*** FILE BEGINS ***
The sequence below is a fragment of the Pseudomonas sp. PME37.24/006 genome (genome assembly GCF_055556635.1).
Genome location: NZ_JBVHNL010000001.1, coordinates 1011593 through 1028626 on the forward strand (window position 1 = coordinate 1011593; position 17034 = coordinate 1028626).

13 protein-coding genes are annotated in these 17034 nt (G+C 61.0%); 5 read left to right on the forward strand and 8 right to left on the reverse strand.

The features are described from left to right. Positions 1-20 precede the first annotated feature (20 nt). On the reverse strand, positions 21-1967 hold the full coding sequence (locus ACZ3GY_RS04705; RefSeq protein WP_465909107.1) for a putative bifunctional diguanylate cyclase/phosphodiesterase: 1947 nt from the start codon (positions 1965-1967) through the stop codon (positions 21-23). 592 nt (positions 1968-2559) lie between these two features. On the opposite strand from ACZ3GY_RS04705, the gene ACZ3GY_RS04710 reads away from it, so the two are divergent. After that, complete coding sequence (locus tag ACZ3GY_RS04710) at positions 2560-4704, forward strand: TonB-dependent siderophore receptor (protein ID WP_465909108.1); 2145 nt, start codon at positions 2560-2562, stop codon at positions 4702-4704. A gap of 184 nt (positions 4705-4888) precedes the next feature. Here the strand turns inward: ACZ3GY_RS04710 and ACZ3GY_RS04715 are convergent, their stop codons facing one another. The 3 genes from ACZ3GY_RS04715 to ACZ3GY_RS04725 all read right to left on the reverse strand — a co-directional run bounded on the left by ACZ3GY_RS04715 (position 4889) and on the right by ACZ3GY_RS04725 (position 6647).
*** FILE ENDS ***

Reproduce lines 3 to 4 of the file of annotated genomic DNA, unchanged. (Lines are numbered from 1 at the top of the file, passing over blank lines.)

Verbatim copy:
13 protein-coding genes are annotated in these 17034 nt (G+C 61.0%); 5 read left to right on the forward strand and 8 right to left on the reverse strand.

The features are described from left to right. Positions 1-20 precede the first annotated feature (20 nt). On the reverse strand, positions 21-1967 hold the full coding sequence (locus ACZ3GY_RS04705; RefSeq protein WP_465909107.1) for a putative bifunctional diguanylate cyclase/phosphodiesterase: 1947 nt from the start codon (positions 1965-1967) through the stop codon (positions 21-23). 592 nt (positions 1968-2559) lie between these two features. On the opposite strand from ACZ3GY_RS04705, the gene ACZ3GY_RS04710 reads away from it, so the two are divergent. After that, complete coding sequence (locus tag ACZ3GY_RS04710) at positions 2560-4704, forward strand: TonB-dependent siderophore receptor (protein ID WP_465909108.1); 2145 nt, start codon at positions 2560-2562, stop codon at positions 4702-4704. A gap of 184 nt (positions 4705-4888) precedes the next feature. Here the strand turns inward: ACZ3GY_RS04710 and ACZ3GY_RS04715 are convergent, their stop codons facing one another. The 3 genes from ACZ3GY_RS04715 to ACZ3GY_RS04725 all read right to left on the reverse strand — a co-directional run bounded on the left by ACZ3GY_RS04715 (position 4889) and on the right by ACZ3GY_RS04725 (position 6647).